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Mentor Role Model hosts workshop

The Mentor Role Model Program hosted a “Kickin My Bad Attitude to the Curb” workshop for middle school girls on Thursday.  

 Executive Director Angela Townes-Yancey partnered with the Halifax County Middle School back in August of this year in a program entitled, “Prevention Before Suspension.”   Yancey said the program is designed to eliminate or try to prevent suspensions in students by providing them with weekly or bi-weekly mentoring sessions to help them address the issues that have caused them to get into situations that may get them in trouble or suspended and prevent it from happening again.  

Since the start of this program Yancey has identified by the admission of the students who are enrolled in the program they have “quick tempers.”  The participants also have identified they want to improve their bad attitudes. 

 Director Yancey evaluated the sessions and decided to improve these already identified issues by addressing them head on.  

After speaking with some of the top community leaders and seeing their willingness and desire to see the much-needed positive change in area young adults, they put all hands on deck. 

 The workshop was presented on Thursday with the following facilitators:  Businesswoman Wanda Jeffress, newly elected Halifax County Commonwealth’s Attorney Tracy Quackenbush Martin and Honorable Circuit Court Judge Joel Cunningham were the facilitators for the “Kickin My Bad Attitude to the Curb” workshop.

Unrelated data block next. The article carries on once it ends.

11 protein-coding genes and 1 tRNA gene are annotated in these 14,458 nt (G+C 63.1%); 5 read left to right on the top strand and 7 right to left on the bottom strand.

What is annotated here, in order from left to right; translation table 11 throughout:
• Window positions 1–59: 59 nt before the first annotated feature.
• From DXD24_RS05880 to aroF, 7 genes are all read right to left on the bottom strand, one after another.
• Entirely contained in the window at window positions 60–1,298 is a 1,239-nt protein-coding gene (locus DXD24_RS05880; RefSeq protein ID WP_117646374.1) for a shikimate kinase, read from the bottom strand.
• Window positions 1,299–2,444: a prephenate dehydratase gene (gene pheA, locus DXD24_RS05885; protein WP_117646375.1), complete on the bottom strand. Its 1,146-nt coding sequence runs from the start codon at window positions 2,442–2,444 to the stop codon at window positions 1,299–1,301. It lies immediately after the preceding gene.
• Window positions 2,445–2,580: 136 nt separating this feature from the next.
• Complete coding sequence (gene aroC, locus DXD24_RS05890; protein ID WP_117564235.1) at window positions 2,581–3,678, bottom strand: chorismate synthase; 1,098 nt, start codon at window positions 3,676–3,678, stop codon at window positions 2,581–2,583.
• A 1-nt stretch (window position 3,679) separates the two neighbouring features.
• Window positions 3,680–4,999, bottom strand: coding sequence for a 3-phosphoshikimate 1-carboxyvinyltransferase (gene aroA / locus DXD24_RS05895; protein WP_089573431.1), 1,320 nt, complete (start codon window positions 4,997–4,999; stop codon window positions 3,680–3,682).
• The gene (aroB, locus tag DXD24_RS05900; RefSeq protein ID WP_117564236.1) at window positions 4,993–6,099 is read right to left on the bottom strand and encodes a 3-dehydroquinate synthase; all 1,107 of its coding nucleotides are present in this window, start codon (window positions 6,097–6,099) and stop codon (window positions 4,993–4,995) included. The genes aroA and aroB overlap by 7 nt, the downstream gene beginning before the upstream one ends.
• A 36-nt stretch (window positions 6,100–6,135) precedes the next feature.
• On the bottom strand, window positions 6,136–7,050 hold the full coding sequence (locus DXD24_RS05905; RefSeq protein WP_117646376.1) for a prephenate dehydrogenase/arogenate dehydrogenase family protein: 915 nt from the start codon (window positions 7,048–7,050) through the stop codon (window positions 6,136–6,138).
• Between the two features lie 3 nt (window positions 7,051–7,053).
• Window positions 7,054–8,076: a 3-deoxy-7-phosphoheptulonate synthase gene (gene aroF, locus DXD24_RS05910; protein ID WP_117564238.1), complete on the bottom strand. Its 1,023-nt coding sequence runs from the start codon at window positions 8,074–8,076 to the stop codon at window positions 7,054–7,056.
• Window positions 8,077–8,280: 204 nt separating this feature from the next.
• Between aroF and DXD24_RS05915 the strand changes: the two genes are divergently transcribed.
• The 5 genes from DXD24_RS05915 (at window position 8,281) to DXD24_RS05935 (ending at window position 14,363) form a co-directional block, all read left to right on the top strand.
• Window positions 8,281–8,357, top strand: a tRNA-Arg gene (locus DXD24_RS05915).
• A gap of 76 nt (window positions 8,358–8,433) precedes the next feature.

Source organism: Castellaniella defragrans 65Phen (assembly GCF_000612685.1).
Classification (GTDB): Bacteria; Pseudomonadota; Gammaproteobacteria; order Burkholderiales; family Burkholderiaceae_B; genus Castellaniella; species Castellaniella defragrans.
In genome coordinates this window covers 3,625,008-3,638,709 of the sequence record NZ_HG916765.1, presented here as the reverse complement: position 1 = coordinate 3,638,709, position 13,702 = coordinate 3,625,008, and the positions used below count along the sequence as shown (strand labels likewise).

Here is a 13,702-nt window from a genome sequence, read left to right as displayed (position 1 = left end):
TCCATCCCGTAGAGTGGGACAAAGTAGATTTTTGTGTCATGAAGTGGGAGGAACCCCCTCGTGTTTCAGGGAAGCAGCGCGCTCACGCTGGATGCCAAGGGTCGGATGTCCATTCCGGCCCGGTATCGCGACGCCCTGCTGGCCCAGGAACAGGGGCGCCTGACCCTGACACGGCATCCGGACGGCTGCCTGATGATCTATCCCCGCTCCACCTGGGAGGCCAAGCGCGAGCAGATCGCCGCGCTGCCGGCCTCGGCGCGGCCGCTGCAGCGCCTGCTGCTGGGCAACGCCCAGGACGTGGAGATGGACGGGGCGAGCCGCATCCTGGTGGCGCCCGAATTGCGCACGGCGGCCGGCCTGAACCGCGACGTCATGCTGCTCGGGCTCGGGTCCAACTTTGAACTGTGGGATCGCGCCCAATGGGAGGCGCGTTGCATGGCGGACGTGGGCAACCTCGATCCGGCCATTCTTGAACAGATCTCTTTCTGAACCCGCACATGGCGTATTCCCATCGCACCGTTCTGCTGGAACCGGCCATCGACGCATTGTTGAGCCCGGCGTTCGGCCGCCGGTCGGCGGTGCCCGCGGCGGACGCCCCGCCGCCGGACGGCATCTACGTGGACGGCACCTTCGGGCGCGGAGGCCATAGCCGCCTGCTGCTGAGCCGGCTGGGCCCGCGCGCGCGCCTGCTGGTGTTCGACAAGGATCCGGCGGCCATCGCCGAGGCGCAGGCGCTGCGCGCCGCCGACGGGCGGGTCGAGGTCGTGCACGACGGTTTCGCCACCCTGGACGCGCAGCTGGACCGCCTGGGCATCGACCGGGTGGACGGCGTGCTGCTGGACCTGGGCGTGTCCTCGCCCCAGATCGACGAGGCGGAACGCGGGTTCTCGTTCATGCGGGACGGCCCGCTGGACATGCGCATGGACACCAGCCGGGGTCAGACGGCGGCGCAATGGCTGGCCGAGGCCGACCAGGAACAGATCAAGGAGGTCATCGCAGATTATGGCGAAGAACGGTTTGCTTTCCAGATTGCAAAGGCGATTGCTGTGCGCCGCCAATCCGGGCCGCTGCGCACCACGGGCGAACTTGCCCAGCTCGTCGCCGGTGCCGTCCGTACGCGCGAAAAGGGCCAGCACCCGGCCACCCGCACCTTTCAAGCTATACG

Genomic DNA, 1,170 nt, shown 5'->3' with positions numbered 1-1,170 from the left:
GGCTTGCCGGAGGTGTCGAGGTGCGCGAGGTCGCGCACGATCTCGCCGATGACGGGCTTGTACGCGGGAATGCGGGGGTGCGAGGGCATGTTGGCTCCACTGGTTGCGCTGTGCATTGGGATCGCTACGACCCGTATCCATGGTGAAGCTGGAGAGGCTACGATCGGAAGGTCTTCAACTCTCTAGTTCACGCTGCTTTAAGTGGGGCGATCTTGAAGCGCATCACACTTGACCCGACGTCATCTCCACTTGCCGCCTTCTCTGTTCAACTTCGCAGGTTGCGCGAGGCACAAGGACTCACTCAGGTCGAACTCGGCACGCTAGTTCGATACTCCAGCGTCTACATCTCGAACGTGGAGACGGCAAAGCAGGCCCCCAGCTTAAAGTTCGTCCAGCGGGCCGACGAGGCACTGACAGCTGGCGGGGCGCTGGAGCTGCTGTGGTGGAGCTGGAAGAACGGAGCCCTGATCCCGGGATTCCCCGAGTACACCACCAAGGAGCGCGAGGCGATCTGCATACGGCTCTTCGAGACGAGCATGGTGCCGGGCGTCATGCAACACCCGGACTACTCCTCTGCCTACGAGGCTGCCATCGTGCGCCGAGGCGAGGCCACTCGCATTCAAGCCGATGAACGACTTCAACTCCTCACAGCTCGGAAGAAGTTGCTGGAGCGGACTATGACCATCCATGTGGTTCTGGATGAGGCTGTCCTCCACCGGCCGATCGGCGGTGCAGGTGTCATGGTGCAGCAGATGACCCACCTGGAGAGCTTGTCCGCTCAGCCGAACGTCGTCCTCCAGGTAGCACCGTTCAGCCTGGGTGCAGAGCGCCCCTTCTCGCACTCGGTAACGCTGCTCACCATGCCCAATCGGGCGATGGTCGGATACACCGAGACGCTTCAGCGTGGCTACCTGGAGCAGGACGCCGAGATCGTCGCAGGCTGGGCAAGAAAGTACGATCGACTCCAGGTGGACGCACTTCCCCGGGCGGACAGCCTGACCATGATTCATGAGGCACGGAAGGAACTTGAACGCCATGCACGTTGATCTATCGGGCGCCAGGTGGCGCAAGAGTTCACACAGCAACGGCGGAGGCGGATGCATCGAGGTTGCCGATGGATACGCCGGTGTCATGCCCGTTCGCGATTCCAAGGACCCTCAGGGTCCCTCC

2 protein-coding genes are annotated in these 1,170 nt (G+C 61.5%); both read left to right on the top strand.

Jeffress spoke on behavior and learning how to control it, Quackenbush Martin spoke on the negative effects of a bad behavior and attitude, and where it may lead, and Cunningham spoke about each individual having a light inside of them.

The judge told the girls it is up to them how bright that light will shine and how they must try to help others brighten their lights as well.

 At the conclusion of the workshop, each young lady signed a promissory note that they would take the initiative to make some positive changes in their lives to help improve their behavior and attitude.

 Yancey had worked diligently prior to the program to seek out individual sponsors for each of the participating young ladies with a Christmas gift of a pair of boots that would be purchased locally at The Shoe Department in the South Boston.  

In the search for sponsorships, she said she did not meet the needed quota, but Pathways Day School employee Shari Chism contacted Executive Director Angela Yancey and advised that whatever quota was not made Pathways Day School would sponsor the remaining pairs of boots. 

 On Friday, Yancey along with Volunteer Coordinator Shea Chism and an additional volunteer presented the young ladies with their boots.   

Yancey said a few adjustments had to be made, but overall it was a wonderful workshop, and the ladies enjoyed the gift of the pair of boots they did not know they were going to get until the end of the workshop on Thursday. 

Mentor Role Model Program Executive Director Yancey said she has realized it is very complicated to get caring adults to commit to be the one-on-one mentor that is truly needed.   However, their efforts will not stop nor will the devotion to the children, she said.  

“It is not about us.  It has never been about us.  It is about us seeing that our youth have the positive influences in their lives to be successful and productive citizens and leaders of tomorrow,” Yancey said. 

She asks those interested in becoming a volunteer, mentor or anyone wishing to make a donation to the program to call 434-218-7437 or email:  This email address is being protected from spambots. You need JavaScript enabled to view it.